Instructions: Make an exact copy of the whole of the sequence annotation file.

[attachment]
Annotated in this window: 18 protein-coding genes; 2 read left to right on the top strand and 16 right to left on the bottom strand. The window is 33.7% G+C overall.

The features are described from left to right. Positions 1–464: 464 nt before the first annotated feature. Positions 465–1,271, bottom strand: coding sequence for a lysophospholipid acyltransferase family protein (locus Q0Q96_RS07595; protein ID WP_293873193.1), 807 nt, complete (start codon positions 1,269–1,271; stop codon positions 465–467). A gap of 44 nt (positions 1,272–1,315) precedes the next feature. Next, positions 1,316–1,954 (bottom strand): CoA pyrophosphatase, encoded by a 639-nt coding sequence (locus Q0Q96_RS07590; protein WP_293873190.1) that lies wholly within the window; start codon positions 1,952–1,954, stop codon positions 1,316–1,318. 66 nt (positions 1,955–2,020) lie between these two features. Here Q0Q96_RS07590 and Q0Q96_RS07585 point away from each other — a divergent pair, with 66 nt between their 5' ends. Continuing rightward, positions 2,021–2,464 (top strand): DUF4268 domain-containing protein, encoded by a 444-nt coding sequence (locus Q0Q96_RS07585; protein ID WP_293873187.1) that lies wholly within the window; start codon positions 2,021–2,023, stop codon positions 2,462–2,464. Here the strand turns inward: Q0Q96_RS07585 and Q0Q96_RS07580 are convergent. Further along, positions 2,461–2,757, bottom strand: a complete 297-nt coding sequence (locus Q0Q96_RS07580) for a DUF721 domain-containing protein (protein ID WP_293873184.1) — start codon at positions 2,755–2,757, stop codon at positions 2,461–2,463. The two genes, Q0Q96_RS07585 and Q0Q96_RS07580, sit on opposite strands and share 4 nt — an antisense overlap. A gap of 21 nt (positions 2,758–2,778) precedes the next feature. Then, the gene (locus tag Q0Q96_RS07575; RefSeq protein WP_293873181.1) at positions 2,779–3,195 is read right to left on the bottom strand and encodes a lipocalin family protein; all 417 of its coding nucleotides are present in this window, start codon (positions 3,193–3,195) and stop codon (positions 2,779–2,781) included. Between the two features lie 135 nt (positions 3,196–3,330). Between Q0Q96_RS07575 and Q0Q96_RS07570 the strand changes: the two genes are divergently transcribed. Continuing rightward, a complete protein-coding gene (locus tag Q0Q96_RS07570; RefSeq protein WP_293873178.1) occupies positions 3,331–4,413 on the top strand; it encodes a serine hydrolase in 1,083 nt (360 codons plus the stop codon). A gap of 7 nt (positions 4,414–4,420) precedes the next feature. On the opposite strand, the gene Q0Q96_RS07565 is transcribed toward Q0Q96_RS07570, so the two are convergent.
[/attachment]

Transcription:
Annotated in this window: 18 protein-coding genes; 2 read left to right on the top strand and 16 right to left on the bottom strand. The window is 33.7% G+C overall.

The features are described from left to right. Positions 1–464: 464 nt before the first annotated feature. Positions 465–1,271, bottom strand: coding sequence for a lysophospholipid acyltransferase family protein (locus Q0Q96_RS07595; protein ID WP_293873193.1), 807 nt, complete (start codon positions 1,269–1,271; stop codon positions 465–467). A gap of 44 nt (positions 1,272–1,315) precedes the next feature. Next, positions 1,316–1,954 (bottom strand): CoA pyrophosphatase, encoded by a 639-nt coding sequence (locus Q0Q96_RS07590; protein WP_293873190.1) that lies wholly within the window; start codon positions 1,952–1,954, stop codon positions 1,316–1,318. 66 nt (positions 1,955–2,020) lie between these two features. Here Q0Q96_RS07590 and Q0Q96_RS07585 point away from each other — a divergent pair, with 66 nt between their 5' ends. Continuing rightward, positions 2,021–2,464 (top strand): DUF4268 domain-containing protein, encoded by a 444-nt coding sequence (locus Q0Q96_RS07585; protein ID WP_293873187.1) that lies wholly within the window; start codon positions 2,021–2,023, stop codon positions 2,462–2,464. Here the strand turns inward: Q0Q96_RS07585 and Q0Q96_RS07580 are convergent. Further along, positions 2,461–2,757, bottom strand: a complete 297-nt coding sequence (locus Q0Q96_RS07580) for a DUF721 domain-containing protein (protein ID WP_293873184.1) — start codon at positions 2,755–2,757, stop codon at positions 2,461–2,463. The two genes, Q0Q96_RS07585 and Q0Q96_RS07580, sit on opposite strands and share 4 nt — an antisense overlap. A gap of 21 nt (positions 2,758–2,778) precedes the next feature. Then, the gene (locus tag Q0Q96_RS07575; RefSeq protein WP_293873181.1) at positions 2,779–3,195 is read right to left on the bottom strand and encodes a lipocalin family protein; all 417 of its coding nucleotides are present in this window, start codon (positions 3,193–3,195) and stop codon (positions 2,779–2,781) included. Between the two features lie 135 nt (positions 3,196–3,330). Between Q0Q96_RS07575 and Q0Q96_RS07570 the strand changes: the two genes are divergently transcribed. Continuing rightward, a complete protein-coding gene (locus tag Q0Q96_RS07570; RefSeq protein WP_293873178.1) occupies positions 3,331–4,413 on the top strand; it encodes a serine hydrolase in 1,083 nt (360 codons plus the stop codon). A gap of 7 nt (positions 4,414–4,420) precedes the next feature. On the opposite strand, the gene Q0Q96_RS07565 is transcribed toward Q0Q96_RS07570, so the two are convergent.